Home Repair And Improvement: Landscaping To Prevent Water Damage

Air Date:
Heard On The Larry Meiller Show

With record rainfall in June around much of the state, property owners have had to deal with seeping basements, leaking roofs, and leaking walls. Larry Meiller learns strategies to keep water out of your building, without creating problems for the next property owner downstream.

Featured in this Show

  • Plants, Strategic Landscaping Can Stop Water From Seeping Into Home

    April showers might bring May flowers, but June downpours have led to a lot of wet basements around Wisconsin.

    Luckily, landscaping can offer solutions for many water seepage issues with more options than ever before, according to John Gishnock.

    “With the advent of things like rain gardens and bioswales and the use of native plants on a residential scale, we’re coming up with not only functional solutions to manage water in the landscape, but also solutions that look good,” said Gishnock, the owner of Formecology, LLC, a Wisconsin-based landscape design/build/and care firm.

    There are a variety of techniques to draw water away from the foundation using landscaping, and incorporating them during the planning stage will yield the best results.

    “If you’re thinking about water as you design the landscape, you’re going to be much better off than treating water as an afterthought,” Gishnock said.

    One technique is reducing, instead of increasing, the soil brought in for plantings. Gishnock said that instead of focusing on raised beds, their designs now often include creating recessed areas for planting. Downspouts are then directed to those areas, and plants are added “that like wet feet and are very hardy,” Gishnock said.

    “We’re using these plants and our little depressions to soak up rainwater and get it back into the ground where we want it,” he said.

    Native plants have many qualities that make them ideal for this type of landscaping approach. Gishnock said that they have “uber-deep root systems” that stretch down several feet into the soil.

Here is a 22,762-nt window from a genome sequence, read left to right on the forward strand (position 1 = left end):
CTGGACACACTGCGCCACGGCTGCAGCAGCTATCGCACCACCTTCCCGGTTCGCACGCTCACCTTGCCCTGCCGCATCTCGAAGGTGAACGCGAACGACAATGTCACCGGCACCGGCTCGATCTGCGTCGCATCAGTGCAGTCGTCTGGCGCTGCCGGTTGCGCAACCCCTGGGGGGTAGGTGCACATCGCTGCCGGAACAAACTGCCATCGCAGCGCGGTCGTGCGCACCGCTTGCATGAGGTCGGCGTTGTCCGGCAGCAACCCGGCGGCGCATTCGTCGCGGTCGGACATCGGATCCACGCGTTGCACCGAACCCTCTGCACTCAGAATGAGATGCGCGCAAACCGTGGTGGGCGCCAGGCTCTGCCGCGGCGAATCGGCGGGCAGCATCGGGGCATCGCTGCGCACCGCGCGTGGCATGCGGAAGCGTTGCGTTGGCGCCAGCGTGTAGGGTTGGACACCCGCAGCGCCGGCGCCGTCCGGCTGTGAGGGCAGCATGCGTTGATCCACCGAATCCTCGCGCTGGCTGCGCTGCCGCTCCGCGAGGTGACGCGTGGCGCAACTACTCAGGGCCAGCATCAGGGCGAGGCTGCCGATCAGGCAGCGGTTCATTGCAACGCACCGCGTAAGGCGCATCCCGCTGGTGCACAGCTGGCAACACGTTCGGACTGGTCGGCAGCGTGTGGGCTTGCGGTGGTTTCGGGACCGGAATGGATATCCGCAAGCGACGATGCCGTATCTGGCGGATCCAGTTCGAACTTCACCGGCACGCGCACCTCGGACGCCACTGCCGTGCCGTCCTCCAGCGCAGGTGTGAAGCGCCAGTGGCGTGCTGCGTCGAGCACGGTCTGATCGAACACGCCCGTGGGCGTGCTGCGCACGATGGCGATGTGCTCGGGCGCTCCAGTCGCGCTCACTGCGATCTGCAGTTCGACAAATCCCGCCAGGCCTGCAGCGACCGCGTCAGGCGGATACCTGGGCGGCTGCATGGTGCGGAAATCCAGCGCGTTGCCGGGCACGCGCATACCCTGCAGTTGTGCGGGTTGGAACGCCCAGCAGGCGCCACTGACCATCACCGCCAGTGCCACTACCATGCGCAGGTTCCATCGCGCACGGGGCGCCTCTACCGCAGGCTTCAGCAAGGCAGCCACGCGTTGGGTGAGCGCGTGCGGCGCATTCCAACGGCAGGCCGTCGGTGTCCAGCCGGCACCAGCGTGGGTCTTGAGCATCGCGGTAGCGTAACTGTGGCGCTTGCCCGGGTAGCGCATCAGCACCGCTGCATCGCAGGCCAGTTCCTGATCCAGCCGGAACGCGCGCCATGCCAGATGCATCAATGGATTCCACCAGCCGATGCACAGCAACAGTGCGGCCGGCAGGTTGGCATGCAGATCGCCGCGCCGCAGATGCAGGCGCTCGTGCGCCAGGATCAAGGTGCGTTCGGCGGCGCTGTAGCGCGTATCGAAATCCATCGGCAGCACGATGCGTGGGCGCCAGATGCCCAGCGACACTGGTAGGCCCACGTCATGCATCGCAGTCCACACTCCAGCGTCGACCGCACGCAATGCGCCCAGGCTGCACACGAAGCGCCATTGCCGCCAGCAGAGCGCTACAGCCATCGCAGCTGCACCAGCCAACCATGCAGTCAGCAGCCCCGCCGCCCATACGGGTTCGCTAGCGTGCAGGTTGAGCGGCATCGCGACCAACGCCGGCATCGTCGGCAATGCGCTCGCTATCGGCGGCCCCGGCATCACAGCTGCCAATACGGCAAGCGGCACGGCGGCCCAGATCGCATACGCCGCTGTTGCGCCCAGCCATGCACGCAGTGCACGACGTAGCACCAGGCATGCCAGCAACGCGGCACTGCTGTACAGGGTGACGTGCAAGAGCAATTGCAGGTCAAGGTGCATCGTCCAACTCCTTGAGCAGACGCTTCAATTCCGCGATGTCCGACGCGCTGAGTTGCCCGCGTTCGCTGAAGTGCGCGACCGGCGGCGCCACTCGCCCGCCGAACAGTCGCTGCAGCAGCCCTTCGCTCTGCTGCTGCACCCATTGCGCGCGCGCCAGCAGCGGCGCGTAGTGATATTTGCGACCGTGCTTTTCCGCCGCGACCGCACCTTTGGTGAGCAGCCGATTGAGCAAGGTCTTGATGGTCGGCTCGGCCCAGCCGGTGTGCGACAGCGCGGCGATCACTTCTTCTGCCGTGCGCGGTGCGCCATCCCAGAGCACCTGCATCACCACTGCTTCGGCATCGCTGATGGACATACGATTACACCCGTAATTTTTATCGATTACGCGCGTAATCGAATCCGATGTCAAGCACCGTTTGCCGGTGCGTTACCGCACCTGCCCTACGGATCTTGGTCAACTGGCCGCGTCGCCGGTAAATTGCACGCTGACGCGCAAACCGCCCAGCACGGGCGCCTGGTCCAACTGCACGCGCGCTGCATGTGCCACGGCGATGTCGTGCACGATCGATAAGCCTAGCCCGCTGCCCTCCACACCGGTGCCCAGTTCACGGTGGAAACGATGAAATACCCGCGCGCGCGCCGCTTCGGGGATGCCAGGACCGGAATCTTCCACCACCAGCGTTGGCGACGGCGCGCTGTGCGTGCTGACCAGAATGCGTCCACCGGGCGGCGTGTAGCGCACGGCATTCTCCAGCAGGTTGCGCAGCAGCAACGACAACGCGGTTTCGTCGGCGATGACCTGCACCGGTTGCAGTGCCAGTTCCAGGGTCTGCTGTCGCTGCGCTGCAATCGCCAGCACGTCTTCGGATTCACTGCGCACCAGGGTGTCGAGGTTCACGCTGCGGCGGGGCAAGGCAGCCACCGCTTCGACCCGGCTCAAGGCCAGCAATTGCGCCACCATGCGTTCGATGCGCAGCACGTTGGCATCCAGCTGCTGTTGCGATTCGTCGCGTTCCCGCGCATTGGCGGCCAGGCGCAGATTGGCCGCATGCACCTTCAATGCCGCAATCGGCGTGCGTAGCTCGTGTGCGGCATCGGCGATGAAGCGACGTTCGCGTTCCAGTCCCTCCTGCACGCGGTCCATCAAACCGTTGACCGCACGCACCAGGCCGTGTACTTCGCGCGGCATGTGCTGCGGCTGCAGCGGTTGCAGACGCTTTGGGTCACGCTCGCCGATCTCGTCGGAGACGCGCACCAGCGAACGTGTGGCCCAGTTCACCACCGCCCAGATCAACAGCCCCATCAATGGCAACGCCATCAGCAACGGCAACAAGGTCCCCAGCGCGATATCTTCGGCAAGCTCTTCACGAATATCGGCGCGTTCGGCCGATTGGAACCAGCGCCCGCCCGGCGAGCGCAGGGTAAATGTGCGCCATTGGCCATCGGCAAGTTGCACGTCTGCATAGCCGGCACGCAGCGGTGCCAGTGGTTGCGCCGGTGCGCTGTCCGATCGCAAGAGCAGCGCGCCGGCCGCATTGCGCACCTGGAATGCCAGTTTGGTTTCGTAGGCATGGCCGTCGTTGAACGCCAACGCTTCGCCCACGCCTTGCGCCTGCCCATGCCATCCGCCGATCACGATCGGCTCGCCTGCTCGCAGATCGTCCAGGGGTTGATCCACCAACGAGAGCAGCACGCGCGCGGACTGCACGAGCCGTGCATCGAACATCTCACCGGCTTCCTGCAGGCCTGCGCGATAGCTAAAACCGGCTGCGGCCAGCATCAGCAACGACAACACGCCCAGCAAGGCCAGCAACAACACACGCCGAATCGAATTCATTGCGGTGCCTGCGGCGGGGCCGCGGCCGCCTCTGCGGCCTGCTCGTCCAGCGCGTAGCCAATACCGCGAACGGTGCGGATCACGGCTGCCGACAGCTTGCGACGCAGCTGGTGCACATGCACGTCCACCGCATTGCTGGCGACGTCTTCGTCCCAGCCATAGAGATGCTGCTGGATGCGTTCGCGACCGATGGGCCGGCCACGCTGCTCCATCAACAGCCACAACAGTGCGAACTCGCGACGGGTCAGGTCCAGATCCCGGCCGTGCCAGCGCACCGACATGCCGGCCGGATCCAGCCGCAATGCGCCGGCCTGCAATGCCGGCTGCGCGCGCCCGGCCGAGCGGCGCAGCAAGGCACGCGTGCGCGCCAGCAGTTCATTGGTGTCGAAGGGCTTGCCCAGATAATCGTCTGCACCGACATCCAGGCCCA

“These plants pierce through tough clay and tough soils,” he said. “They create capillaries into the ground for water to go, so hands down, native plants really are a great component of a rain garden.”

    While rain gardens might be a relatively new idea, Gishnock pointed out that they’re actually taking a lesson from history. He explained that the native plants that thrive in such gardens used to “blanket the Midwest” for centuries before the settlement period.

    Gishnok does warn that solving one home’s water problems should be done in a way that doesn’t end up causing issues for neighbors. Being the homeowner that gets several other homes’ runoff is less than ideal.

    “If you’re at the ‘bottom of the bowl,’ per se, you may have to really have a team approach,” Gishnock said. “A gutter contractor, a remodeler, and a landscape architect.”

    Gishnock emphasized that while landscaping and plant selection can go a long way in preventing and solving water issues, “sometimes, that’s just not enough.” In those cases, putting together a team of professionals who know not only landscaping but renovation and repair may be necessary.

Episode Credits

  • Larry Meiller Host
  • Judith Siers-Poisson Producer
  • Chad Speight Guest
  • John Gishnock Guest

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